After nearly 75 years of supplying trees and shrubs for the horticulture industry, the L.E. Cooke Co. is closing its bare root nursery division.
Company president Ron Ludekens and CEO and general manager David H. Cox recently published a blog post covering the details behind the decision to cease operations. The 2018 spring shipping season will be the last for the Visalia, Calif.-based grower. The L.E. Cooke Supply Company that makes Miracle Garden Tie and imports the MAX Tapeners for distribution will continue on as a separate business, but the only growing operation to continue will be a small nursery for grafted liner production to the nursery trade.
The closure will have a large impact on the market, which Ludekens and Cox anticipated. In an effort to minimize the impact, they began having discussions with several existing nurseries during the summer of 2016 informing them of the plans and providing them with sales numbers of the products we had sold so they could ramp up their planting and budding plans to compensate.
L.E. Cooke Co. has worked with Dave Wilson Nursery (Hickman, Calif.) concerning the trees, Weeks Berry Farm (Keizer, Ore.) for the berries and vegetables and Far Western Nurseries (Visalia, Calif.) for the high-volume grape vines. They were provided with the varieties and numbers the L.E. Cooke Co. sold, but what they chose to add in both volume and additional varieties in limited time was left up to them.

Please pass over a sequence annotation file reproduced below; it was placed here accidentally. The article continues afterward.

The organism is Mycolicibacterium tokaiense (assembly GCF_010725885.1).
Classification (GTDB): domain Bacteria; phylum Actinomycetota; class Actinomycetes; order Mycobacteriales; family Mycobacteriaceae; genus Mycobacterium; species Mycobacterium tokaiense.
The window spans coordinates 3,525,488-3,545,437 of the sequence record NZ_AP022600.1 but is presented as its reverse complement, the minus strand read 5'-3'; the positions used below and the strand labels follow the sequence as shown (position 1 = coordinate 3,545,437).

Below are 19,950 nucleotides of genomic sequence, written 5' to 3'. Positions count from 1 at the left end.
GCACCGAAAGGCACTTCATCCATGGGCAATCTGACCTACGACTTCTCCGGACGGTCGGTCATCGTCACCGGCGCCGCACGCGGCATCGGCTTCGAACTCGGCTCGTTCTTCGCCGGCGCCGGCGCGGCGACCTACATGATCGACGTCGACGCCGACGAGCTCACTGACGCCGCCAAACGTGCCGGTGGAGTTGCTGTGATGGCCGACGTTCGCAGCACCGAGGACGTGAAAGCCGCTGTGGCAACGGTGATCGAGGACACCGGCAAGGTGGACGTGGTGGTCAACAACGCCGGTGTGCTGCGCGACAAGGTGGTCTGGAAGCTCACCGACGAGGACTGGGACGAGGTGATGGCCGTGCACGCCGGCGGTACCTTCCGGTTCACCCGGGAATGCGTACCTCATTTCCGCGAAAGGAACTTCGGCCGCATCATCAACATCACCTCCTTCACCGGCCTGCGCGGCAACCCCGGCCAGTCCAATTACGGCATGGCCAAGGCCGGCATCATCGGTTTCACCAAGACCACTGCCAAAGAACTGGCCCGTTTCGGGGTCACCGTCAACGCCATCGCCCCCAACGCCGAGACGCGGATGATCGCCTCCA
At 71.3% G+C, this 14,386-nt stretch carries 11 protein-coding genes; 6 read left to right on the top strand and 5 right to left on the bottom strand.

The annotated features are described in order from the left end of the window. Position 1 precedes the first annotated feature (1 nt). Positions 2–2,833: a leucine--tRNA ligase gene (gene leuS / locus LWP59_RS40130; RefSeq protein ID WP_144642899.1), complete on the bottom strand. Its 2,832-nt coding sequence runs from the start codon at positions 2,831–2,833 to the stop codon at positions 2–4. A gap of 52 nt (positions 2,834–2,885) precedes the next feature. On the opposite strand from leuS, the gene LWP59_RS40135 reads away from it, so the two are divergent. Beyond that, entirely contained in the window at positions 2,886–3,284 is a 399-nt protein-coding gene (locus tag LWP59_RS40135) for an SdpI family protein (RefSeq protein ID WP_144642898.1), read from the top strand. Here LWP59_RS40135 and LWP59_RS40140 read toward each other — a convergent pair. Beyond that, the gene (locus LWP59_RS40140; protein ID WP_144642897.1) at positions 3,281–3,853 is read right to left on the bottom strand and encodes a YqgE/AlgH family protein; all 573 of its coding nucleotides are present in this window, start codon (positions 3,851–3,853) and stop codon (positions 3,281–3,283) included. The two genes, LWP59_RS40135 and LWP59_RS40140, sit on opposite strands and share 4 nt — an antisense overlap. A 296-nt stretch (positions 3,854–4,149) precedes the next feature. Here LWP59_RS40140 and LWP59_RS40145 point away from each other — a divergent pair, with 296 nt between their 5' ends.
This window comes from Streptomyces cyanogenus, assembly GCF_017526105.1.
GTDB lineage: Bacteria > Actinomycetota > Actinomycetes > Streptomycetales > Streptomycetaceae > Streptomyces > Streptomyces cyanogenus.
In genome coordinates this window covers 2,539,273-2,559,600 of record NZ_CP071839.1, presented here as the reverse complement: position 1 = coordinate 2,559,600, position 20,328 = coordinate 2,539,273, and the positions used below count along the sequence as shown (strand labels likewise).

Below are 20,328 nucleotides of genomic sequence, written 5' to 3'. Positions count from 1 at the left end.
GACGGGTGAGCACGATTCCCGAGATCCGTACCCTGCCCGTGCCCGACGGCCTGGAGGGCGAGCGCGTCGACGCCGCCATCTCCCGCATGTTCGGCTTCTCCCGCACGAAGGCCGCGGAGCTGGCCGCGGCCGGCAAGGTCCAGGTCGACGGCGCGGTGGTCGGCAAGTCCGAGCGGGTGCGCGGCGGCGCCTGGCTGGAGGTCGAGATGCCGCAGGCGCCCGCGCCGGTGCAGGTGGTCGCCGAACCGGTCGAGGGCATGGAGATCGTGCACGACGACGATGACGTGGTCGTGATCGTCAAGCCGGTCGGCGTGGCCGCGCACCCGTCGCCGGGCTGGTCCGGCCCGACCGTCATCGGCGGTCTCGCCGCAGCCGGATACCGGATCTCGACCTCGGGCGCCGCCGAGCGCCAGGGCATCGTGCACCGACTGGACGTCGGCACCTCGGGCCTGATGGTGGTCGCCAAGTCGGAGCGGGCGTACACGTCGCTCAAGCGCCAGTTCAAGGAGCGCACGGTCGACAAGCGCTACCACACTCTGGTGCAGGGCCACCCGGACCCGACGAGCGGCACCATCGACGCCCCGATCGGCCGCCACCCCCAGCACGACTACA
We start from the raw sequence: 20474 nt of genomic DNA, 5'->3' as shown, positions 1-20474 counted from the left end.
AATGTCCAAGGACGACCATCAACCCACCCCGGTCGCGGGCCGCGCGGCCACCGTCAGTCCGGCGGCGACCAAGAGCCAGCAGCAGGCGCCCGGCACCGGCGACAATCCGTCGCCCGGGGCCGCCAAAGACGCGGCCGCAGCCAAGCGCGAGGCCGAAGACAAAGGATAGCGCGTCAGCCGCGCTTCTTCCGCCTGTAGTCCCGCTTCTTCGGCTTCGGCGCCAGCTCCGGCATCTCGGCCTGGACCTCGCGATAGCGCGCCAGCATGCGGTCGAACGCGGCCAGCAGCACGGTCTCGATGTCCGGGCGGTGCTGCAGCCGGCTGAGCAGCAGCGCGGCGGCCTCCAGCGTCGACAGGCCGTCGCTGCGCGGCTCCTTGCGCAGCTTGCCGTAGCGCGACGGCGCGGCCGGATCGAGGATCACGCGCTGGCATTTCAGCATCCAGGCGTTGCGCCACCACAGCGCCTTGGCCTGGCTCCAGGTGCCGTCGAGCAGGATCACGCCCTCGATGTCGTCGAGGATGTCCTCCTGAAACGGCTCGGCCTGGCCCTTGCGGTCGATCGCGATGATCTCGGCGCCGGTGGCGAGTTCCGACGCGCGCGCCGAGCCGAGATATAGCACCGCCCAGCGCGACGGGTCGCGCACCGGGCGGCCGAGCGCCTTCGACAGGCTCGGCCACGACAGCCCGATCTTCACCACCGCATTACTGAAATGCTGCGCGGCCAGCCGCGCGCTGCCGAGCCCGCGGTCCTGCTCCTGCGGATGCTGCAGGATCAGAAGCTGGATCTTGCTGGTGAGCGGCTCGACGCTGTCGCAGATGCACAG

The L.E. Cooke Co. has retained its skilled workforce through this final growing season and has a full quality product line, like normal, ready to ship for early 2018. Ludekens and Cox report that bookings have been solid for the 2017-18 season. Because of the planned shutdown, nurseries may have interest in picking up extra trees this season in anticipation of shortages created for the near future. A current availability list is on the company’s website.
Ludekens and Cox’s letter states several reasons for the closure, including the challenges of producing a large, diverse blend of varieties, selling them to a declining independent nursery market, and regulatory issues like the state of California’s water use limitations in the wake of the post-recession drought.
The nursery has introduced 150 varieties through the years, with several more in the pipeline. L.E. Cooke Co. is trying to license them to other growers before the budwood orchards are removed and the trees are lost forever.